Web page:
The Blessings of Health and Choice vs. the Curse of Coercion

Stand Up Monday – Rally at Texas Capitol:
July 1, 2013
Clergy Opening Remarks:
“The Blessings of Health and Choice vs. the Curse of Coercion”
Rabbi Rick Brody

“Enough!” to the invasive curse of meddling lawmakers who seek to deprive women their rights.  “Yes!” to the blessings that come with the safe, free exercise of conscience. 

[Video courtesy of Roz Altmejd]

I am blessed to stand here today with courageous and resolute Texas women. I stand here as a rabbi, as a husband, and a father. As the son of Democrat and Republican parents who are both ardently pro-choice. Parents who adopted two newborn children—before a surprise pregnancy with me. Yes: my parents, my siblings, and I all know—intimately—that what’s unplanned can become a blessing; but only when choices are made freely, without the curse of coercion. There is no blessing in treating a woman’s body contrary to her wishes. And even the best-laid plans can intrude on blessing—when a woman’s health is at risk or when a fetus holds no promise of a healthy life. My tradition shares both a deep reverence for the blessing of potential life and also this adamant conviction: the blessing of a pregnant woman’s life takes precedence over the potential life of her fetus at all times—and up until the moment of birth, the fetus is part of her body.

But with clinics beyond her access, or if her doctor is denied privileges at hospitals asserting their religious views, or if certain fetal complications are not yet detectable, or when women find themselves cursed with despair in back alleys—then, the state has endangered women’s health and the state has cursed their dignity. By imposing one moral conclusion to such a profoundly complex set of choices, the state tramples my religious teachings and violates the most basic religious freedoms that are the hallmark of this great nation.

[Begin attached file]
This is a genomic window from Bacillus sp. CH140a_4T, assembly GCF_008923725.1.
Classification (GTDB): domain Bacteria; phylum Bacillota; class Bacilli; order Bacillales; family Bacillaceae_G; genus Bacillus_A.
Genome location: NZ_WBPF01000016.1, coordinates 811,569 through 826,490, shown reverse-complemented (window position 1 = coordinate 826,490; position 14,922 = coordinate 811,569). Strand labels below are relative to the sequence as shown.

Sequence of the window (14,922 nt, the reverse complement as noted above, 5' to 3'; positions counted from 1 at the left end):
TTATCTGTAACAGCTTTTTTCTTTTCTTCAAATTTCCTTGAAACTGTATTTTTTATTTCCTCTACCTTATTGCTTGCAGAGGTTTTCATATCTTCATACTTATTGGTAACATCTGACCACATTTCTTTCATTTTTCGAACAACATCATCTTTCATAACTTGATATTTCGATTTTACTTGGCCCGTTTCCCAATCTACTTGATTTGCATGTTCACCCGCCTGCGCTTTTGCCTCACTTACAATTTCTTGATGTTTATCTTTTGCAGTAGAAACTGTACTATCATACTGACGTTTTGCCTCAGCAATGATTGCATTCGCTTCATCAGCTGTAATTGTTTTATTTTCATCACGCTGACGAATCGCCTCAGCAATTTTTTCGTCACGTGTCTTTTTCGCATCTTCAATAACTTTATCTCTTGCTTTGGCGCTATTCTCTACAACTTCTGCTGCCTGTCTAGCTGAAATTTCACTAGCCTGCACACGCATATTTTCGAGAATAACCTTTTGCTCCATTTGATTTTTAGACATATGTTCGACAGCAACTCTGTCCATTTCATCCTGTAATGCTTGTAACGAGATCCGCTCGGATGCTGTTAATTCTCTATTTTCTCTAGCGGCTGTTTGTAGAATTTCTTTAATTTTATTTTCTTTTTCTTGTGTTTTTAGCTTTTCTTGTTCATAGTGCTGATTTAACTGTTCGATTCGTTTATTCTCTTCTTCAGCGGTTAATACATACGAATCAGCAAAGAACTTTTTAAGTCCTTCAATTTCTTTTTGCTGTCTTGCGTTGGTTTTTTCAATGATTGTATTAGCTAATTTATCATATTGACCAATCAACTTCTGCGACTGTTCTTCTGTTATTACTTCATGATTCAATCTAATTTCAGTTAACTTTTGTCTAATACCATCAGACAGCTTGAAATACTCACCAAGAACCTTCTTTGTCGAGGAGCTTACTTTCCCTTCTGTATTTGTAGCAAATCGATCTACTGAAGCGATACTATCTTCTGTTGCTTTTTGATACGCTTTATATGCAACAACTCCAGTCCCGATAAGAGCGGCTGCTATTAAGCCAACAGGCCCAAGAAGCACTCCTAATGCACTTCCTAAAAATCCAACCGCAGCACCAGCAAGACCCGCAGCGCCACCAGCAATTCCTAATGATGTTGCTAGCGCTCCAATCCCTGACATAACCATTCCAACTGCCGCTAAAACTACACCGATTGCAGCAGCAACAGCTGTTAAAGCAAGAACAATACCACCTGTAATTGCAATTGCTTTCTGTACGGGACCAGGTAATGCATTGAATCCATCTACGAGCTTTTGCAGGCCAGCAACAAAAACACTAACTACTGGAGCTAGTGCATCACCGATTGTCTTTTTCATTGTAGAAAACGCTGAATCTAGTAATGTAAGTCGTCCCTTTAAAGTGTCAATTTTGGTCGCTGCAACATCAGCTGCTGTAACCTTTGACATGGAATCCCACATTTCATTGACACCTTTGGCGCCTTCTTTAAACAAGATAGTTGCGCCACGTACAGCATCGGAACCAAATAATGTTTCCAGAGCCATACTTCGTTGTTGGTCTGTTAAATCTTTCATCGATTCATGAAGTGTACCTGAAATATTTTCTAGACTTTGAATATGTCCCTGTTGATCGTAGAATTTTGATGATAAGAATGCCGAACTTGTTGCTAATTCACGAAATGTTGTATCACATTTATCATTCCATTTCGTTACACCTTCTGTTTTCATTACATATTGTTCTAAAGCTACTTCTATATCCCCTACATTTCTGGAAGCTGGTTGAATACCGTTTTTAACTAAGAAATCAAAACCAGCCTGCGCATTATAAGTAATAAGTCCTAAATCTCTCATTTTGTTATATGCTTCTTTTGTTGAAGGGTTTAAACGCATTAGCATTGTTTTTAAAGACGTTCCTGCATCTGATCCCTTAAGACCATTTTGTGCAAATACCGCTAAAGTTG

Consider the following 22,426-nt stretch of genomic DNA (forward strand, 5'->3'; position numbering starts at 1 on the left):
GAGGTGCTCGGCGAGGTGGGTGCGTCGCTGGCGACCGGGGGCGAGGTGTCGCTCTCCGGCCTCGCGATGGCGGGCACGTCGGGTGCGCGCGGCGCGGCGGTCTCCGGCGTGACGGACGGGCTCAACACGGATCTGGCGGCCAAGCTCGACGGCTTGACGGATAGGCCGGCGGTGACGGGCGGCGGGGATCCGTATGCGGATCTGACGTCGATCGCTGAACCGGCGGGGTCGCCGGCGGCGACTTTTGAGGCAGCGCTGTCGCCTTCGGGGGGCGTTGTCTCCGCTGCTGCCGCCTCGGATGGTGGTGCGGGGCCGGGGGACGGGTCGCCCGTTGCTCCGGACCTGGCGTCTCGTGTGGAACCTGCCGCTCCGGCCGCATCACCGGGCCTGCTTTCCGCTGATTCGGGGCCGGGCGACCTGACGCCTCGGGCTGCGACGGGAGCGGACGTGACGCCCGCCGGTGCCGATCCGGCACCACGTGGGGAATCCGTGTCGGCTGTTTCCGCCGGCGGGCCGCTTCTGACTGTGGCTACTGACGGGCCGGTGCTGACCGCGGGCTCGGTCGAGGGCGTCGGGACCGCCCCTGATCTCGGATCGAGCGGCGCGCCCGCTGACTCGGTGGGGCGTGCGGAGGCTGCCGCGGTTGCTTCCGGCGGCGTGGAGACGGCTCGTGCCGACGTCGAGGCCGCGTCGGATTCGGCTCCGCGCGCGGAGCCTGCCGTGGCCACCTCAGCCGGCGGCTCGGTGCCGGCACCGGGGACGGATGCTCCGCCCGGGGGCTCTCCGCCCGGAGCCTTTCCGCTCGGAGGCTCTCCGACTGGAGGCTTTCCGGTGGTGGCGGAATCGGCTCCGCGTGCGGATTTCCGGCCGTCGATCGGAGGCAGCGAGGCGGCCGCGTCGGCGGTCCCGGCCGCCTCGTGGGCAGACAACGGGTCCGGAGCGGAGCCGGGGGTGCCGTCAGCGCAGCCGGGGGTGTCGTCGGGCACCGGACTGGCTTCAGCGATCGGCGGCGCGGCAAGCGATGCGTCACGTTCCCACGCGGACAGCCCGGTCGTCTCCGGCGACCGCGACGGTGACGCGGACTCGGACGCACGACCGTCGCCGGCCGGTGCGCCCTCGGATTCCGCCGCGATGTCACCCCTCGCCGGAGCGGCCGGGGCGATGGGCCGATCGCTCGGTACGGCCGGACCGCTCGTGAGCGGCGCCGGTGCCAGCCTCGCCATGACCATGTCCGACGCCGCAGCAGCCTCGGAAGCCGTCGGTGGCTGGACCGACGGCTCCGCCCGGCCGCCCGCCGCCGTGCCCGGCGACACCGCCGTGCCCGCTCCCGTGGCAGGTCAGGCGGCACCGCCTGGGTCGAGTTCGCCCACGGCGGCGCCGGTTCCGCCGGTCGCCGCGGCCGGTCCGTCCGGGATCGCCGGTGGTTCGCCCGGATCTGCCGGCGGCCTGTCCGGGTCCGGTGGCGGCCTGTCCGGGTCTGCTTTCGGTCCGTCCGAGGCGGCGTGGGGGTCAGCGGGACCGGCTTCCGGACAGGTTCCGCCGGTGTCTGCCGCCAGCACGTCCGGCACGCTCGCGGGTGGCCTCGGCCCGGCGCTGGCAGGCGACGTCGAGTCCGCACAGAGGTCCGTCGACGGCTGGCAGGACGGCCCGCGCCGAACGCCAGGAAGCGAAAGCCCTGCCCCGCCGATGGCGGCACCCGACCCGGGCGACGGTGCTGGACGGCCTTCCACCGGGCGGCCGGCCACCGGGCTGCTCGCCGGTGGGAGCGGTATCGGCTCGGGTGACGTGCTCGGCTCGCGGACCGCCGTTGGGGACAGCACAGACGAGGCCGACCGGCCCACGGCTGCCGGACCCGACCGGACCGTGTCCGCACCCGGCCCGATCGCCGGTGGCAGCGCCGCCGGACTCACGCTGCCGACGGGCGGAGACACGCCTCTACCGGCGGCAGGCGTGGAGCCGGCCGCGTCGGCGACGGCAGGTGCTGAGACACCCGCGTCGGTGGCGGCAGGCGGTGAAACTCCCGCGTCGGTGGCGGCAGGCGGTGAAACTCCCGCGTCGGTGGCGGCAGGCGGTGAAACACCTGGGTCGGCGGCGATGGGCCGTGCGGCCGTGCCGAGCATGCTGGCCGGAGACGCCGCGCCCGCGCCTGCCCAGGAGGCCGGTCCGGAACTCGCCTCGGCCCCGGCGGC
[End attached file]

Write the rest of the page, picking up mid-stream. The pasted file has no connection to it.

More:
In my tradition, a pregnant woman is the best judge of her own body’s needs, even over the judgments of her doctor. And many extend the welfare of the mother to include her emotional health—in direct contrast to the current, repressive legislation. The curse of lifelong torment to a woman’s mind is no less a part of her body and no less real. Yet those with one narrow religious view in Texas seek to tell all women and their health-care providers and their religious leaders that they can make better choices for Texas women. For the sake of religious liberty, for the sake of the dignity of choice for all women, and for the sake of women’s safety and health, I stand today with Texas women and say “Enough!” to the invasive curse of meddling lawmakers who seek to deprive women their rights. And I say “Yes!” to the blessings that come with the safe, free exercise of conscience.

At the July 1 rally, immediately following this speech, Rabbi Rachel Kobrin delivered this stirring call to action.

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13 responses to “The Blessings of Health and Choice vs. the Curse of Coercion

  1. Reblogged this on The Well: bodymindheartspirit and commented:
    I heard an Austin rabbi speak at the Stand With Texas Women rally at the Texas capitol today. His words about the importance of women in Judaism made a deep impression on me.

  2. Thank you for this. I reblogged it. It’s good to know that a religion supports what is true for me.

  3. Hearing his words was one of the high points of an incredible rally. Thank you for sharing this beautiful expression of faith and reason.

  4. Hearing your words was one of the high points of an incredible rally. Thank you for sharing this beautiful expression of faith and reason.

  5. Beautiful speech, Rabbi. The high point of the rally for me.
    Peggy

  6. Thank you Rick! You’ve said this eloquently, with passion, reason, and great conviction. I’m going to archive this, then post it, and maybe plagerize it, with attribution of course, should I find an opportunity to do so. I’ve always argued that this was the Jewish Tradition’s stance, and I’m glad to have you clarify that for me. Thank you!

  7. From a Texas expat living in Oregon, thank you for your stand for your tradition, for religious freedom, for women’s autonomy and health.

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